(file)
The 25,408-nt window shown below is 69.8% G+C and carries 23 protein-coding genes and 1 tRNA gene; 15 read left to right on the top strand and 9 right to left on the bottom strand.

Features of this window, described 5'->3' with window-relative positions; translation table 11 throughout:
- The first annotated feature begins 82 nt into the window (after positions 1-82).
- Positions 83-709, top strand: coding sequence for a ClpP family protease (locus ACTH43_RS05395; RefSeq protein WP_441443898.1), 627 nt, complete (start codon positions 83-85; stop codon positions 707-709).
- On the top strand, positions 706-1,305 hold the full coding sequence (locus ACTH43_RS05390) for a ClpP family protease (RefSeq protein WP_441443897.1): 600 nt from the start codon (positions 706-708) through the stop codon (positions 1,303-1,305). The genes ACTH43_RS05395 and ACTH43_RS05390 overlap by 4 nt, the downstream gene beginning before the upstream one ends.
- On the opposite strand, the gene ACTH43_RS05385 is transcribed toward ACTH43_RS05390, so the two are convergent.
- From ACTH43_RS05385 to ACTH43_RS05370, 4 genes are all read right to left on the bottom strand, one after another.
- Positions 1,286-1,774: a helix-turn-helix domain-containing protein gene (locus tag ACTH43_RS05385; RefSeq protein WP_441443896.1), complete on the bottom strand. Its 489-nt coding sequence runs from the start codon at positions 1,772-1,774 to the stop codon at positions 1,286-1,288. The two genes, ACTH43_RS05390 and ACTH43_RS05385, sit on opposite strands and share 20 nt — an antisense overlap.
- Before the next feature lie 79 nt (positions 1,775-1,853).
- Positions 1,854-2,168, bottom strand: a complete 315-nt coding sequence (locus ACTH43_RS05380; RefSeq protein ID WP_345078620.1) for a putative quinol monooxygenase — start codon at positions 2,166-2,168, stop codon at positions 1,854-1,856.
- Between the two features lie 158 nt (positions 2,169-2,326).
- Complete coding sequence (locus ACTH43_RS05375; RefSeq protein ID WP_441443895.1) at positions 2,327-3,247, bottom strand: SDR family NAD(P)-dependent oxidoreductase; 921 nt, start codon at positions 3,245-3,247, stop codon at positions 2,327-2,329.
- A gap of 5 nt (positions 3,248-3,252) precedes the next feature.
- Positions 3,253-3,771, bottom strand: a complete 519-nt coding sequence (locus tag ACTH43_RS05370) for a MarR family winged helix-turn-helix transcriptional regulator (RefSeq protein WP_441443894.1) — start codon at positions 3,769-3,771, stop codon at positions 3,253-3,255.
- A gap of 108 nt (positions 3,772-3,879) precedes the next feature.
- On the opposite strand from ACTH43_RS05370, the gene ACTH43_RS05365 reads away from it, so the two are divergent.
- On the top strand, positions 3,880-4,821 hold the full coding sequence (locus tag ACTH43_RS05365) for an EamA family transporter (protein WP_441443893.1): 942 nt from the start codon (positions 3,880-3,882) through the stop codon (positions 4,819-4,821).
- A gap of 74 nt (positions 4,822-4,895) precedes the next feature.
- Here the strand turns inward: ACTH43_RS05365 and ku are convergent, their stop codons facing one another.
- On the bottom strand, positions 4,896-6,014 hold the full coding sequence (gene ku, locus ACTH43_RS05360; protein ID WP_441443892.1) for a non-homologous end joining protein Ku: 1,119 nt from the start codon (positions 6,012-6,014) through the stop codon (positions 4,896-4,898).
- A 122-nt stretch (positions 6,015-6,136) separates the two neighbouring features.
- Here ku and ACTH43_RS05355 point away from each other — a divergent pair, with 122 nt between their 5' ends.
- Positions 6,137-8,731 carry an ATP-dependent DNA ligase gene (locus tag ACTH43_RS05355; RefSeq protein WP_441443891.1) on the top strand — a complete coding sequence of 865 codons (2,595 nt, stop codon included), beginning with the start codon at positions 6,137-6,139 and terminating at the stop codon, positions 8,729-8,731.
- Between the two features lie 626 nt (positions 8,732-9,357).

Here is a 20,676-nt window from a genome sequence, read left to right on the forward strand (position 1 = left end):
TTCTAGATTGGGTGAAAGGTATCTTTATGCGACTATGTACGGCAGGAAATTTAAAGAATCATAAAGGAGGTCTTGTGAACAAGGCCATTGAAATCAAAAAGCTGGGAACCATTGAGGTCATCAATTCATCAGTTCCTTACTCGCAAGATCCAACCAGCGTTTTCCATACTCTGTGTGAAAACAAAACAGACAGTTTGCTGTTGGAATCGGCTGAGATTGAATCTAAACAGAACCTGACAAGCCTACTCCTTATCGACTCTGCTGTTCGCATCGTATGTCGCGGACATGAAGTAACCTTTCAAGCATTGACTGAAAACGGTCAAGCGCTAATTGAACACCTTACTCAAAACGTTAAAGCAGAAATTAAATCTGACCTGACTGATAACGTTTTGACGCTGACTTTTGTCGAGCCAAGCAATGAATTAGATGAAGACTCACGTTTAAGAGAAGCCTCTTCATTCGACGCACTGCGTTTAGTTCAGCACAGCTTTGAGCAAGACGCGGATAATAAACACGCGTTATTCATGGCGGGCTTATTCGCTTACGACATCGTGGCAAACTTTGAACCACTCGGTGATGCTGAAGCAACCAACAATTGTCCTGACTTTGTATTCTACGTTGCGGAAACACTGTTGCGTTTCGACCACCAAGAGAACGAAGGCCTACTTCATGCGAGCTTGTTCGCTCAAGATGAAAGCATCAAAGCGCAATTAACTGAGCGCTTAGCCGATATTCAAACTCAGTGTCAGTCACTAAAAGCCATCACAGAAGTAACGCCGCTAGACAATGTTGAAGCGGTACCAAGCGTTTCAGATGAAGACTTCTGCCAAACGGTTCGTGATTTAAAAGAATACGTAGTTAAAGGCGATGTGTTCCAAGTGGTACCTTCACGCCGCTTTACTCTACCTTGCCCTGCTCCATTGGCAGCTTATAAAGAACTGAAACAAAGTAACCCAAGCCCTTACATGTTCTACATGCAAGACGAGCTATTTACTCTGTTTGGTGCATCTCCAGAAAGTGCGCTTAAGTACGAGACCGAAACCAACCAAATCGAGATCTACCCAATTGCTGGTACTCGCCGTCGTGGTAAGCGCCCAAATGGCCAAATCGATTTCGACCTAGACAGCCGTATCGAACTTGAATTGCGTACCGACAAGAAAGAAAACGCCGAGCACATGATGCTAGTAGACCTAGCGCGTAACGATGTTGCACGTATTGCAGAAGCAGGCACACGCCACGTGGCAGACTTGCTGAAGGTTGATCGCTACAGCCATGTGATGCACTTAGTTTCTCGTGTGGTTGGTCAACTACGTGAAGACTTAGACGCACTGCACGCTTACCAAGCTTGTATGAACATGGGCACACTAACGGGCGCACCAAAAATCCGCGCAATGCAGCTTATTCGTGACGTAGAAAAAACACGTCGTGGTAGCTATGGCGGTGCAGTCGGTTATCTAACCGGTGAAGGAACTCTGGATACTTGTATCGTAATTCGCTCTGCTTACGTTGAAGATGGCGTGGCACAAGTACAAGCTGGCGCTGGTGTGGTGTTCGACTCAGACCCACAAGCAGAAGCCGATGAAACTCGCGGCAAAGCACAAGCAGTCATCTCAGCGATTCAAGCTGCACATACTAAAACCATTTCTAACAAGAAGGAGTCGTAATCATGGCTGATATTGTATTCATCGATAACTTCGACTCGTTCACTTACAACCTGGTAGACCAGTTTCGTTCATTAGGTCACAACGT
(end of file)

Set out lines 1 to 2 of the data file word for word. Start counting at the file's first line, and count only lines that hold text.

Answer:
The 25,408-nt window shown below is 69.8% G+C and carries 23 protein-coding genes and 1 tRNA gene; 15 read left to right on the top strand and 9 right to left on the bottom strand.

Features of this window, described 5'->3' with window-relative positions; translation table 11 throughout: